Probably not well. Ancient athletes could have held their own in the first modern Olympic Games of 1896. Phayllos of Croton, for example, hurled the discus 95 feet in the Pythian games around 500 B.C. Although that distance is approximate—Greeks measured distance in actual human feet—it would have put him in the running for a medal at the 1896 Olympic competition. Phayllos probably would have bested American Robert Garrett’s 95.6-foot throw if he had used modern tools and techniques. Ancient hurlers likely used a heavier discus and took only a three-quarter turn before releasing it, rather than the two-and-a-quarter turns that modern athletes use. Variations aside, Phayllos wouldn’t have stood a chance against 21st-century athletes: The current world record is more than 243 feet.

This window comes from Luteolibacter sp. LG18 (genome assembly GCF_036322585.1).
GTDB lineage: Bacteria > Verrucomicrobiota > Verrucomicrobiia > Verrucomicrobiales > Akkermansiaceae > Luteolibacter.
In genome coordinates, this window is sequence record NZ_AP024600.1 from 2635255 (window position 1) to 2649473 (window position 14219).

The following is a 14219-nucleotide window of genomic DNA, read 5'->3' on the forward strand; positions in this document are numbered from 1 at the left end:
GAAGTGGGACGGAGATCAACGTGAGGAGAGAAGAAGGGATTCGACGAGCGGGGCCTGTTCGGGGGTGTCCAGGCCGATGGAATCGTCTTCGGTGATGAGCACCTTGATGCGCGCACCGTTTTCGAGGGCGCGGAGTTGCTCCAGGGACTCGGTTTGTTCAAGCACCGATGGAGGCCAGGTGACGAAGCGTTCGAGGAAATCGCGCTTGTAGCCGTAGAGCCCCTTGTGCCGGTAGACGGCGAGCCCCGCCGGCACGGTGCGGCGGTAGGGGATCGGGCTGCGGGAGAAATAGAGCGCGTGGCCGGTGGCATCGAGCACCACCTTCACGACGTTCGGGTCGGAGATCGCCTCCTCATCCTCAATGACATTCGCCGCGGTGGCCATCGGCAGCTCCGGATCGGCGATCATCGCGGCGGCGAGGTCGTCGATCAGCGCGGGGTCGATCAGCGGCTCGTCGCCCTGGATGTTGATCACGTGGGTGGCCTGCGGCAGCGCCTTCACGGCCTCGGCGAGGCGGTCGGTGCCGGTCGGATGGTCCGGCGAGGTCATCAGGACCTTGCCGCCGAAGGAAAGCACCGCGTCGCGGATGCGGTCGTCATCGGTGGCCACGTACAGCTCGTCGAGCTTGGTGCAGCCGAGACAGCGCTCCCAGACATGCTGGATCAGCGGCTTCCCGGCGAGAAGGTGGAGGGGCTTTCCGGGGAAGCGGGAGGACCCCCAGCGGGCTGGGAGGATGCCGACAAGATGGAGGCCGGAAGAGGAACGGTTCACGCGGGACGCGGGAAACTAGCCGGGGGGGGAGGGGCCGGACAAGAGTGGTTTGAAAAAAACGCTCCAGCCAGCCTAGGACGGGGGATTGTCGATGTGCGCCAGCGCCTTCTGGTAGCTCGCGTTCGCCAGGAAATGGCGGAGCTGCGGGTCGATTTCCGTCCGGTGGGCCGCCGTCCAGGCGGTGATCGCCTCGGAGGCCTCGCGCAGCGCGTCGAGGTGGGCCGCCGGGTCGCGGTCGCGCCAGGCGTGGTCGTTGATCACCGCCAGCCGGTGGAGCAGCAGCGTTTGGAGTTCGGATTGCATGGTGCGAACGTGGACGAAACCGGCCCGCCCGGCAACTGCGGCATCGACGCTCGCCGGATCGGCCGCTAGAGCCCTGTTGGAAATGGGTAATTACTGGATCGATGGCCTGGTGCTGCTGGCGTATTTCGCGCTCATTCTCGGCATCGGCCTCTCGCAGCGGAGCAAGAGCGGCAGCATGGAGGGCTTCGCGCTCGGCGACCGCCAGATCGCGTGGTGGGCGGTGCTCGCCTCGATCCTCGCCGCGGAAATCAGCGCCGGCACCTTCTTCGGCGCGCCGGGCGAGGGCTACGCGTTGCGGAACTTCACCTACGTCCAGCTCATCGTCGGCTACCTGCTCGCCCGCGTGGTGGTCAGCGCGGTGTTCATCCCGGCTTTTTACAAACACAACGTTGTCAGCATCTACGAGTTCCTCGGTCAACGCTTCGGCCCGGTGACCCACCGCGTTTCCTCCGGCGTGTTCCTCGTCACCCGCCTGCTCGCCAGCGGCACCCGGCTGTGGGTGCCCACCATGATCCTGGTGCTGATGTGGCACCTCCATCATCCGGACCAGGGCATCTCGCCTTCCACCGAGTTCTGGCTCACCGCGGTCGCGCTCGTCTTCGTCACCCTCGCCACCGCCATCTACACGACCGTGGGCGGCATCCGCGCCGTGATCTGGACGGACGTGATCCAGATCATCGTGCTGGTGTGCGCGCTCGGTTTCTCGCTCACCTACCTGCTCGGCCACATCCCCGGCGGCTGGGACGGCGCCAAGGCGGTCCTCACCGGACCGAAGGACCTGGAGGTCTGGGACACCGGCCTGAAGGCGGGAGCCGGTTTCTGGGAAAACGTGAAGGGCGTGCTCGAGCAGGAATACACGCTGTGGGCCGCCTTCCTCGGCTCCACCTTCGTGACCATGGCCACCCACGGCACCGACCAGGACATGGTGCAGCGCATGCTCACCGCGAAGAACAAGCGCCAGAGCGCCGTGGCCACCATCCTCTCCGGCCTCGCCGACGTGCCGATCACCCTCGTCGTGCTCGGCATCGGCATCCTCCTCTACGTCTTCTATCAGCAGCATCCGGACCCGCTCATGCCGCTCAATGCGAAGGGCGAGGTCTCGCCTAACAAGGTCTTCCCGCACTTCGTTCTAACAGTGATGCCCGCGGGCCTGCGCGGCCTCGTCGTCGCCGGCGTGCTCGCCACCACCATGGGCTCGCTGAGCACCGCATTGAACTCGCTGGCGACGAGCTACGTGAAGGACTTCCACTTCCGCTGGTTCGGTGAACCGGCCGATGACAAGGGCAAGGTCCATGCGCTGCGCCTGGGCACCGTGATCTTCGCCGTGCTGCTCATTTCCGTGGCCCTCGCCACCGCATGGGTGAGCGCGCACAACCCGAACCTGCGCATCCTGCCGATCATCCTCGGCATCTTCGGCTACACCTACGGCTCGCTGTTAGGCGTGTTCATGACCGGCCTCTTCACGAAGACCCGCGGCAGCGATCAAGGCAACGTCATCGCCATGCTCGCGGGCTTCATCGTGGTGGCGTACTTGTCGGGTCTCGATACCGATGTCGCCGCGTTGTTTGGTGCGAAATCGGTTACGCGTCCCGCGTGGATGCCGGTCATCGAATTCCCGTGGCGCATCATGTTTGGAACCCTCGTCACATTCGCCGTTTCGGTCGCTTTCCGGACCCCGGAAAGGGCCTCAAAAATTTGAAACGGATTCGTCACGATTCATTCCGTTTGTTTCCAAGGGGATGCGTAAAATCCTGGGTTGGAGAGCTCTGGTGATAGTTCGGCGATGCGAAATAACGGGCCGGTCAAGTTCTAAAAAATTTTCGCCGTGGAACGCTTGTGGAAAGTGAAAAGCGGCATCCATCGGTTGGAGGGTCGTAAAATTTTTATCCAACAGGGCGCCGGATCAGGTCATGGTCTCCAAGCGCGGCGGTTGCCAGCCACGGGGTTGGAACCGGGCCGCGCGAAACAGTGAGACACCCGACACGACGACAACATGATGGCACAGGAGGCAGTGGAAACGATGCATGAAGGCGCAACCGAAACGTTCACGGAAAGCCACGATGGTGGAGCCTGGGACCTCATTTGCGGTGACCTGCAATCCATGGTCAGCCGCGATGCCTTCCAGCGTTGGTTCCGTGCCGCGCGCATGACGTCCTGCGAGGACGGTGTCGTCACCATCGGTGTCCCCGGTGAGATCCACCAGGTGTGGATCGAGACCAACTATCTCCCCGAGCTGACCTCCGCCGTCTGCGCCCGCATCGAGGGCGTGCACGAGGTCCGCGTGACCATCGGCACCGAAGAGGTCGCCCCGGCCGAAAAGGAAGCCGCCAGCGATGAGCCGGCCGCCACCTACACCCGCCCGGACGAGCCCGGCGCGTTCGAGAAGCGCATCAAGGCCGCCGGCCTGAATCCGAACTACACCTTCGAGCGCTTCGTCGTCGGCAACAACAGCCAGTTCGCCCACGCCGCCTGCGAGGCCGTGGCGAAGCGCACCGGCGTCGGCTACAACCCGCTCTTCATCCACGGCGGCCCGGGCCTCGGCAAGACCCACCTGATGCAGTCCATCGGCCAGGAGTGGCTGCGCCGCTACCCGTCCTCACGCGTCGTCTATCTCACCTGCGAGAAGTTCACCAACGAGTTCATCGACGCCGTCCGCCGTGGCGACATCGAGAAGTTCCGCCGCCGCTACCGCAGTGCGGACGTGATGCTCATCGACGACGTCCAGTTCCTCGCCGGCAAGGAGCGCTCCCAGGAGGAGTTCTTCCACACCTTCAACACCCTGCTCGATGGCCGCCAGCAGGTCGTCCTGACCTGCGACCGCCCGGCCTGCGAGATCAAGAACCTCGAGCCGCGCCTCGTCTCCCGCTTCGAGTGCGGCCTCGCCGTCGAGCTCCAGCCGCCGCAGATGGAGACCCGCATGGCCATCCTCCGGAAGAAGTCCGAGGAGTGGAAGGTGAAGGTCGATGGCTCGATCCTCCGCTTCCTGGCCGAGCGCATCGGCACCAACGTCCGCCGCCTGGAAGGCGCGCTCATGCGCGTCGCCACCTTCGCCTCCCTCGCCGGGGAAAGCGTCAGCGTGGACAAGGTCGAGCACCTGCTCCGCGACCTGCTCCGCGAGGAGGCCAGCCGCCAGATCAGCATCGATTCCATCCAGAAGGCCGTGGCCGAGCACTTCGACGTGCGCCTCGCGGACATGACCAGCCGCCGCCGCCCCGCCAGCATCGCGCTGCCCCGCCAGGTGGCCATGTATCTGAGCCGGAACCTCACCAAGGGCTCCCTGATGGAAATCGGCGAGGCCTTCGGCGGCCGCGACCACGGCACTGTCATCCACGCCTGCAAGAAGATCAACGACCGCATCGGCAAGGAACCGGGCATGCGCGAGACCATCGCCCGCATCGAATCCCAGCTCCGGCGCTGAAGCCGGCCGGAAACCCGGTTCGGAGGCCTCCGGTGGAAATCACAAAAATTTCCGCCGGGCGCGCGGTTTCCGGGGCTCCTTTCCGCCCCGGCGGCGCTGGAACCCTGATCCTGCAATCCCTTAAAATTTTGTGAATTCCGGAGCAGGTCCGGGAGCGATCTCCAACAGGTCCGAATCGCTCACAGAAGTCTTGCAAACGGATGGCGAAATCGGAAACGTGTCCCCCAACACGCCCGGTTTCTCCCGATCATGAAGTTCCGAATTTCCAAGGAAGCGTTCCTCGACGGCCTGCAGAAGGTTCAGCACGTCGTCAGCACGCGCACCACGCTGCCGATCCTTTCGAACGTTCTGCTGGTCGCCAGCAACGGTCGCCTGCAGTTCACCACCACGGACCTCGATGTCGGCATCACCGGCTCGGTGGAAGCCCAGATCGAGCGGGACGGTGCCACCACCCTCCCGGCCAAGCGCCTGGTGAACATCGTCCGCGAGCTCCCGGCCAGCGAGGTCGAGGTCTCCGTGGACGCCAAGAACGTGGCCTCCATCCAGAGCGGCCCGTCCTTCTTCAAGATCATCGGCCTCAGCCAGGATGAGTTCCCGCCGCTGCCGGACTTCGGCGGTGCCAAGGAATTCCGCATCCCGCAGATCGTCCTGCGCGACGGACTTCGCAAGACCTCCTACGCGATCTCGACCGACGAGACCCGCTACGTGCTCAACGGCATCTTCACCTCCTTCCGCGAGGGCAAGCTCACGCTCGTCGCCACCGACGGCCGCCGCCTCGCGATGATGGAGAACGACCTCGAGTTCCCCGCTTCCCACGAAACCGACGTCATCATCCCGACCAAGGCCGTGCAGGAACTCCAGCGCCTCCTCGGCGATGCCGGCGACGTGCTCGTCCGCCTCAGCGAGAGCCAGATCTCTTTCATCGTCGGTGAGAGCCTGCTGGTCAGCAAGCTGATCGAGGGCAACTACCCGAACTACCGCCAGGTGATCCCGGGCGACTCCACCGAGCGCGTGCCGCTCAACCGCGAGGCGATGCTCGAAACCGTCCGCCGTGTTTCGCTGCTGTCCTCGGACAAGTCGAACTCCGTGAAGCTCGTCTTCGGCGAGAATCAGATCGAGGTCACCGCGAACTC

Historians have puzzled over records from ancient long-jump competitions. Athletes posted distances of well over 50 feet—nearly double the current world long-jump record. Many classicists assume that the event was actually a triple jump, although that still puts the ancients surprisingly close to the modern record. The ancient competition was quite different from the modern version, however. The Greeks probably started from a standstill and swung handheld weights, known as halteres, to provide momentum on takeoff and allow them to extend their feet farther forward on landing.
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